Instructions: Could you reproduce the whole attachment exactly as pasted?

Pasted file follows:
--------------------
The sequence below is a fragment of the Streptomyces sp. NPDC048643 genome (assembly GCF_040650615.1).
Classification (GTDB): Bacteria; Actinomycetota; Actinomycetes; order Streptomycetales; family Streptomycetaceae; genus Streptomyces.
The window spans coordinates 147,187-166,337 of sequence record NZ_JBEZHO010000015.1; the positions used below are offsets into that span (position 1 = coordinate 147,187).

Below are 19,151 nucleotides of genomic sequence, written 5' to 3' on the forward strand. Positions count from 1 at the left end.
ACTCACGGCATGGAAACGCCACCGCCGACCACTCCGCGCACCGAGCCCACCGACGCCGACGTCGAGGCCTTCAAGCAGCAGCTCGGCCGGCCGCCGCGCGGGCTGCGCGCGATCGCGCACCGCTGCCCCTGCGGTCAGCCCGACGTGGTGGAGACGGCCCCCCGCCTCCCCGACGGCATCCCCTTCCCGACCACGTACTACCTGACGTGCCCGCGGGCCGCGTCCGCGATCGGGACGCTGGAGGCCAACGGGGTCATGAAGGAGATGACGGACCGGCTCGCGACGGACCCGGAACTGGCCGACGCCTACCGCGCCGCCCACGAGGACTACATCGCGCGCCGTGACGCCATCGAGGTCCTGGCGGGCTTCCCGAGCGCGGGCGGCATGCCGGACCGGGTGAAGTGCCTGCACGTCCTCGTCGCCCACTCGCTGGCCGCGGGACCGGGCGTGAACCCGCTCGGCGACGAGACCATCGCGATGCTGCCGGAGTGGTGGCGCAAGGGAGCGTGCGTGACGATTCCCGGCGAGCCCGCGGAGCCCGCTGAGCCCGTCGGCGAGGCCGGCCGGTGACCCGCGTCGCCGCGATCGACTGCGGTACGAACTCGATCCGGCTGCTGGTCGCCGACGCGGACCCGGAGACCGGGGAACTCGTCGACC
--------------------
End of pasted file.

The sequence below is a fragment of the Streptomyces sp. NPDC048643 genome (assembly GCF_040650615.1).
Classification (GTDB): Bacteria; Actinomycetota; Actinomycetes; order Streptomycetales; family Streptomycetaceae; genus Streptomyces.
The window spans coordinates 147,187-166,337 of sequence record NZ_JBEZHO010000015.1; the positions used below are offsets into that span (position 1 = coordinate 147,187).

Below are 19,151 nucleotides of genomic sequence, written 5' to 3' on the forward strand. Positions count from 1 at the left end.
ACTCACGGCATGGAAACGCCACCGCCGACCACTCCGCGCACCGAGCCCACCGACGCCGACGTCGAGGCCTTCAAGCAGCAGCTCGGCCGGCCGCCGCGCGGGCTGCGCGCGATCGCGCACCGCTGCCCCTGCGGTCAGCCCGACGTGGTGGAGACGGCCCCCCGCCTCCCCGACGGCATCCCCTTCCCGACCACGTACTACCTGACGTGCCCGCGGGCCGCGTCCGCGATCGGGACGCTGGAGGCCAACGGGGTCATGAAGGAGATGACGGACCGGCTCGCGACGGACCCGGAACTGGCCGACGCCTACCGCGCCGCCCACGAGGACTACATCGCGCGCCGTGACGCCATCGAGGTCCTGGCGGGCTTCCCGAGCGCGGGCGGCATGCCGGACCGGGTGAAGTGCCTGCACGTCCTCGTCGCCCACTCGCTGGCCGCGGGACCGGGCGTGAACCCGCTCGGCGACGAGACCATCGCGATGCTGCCGGAGTGGTGGCGCAAGGGAGCGTGCGTGACGATTCCCGGCGAGCCCGCGGAGCCCGCTGAGCCCGTCGGCGAGGCCGGCCGGTGACCCGCGTCGCCGCGATCGACTGCGGTACGAACTCGATCCGGCTGCTGGTCGCCGACGCGGACCCGGAGACCGGGGAACTCGTCGACC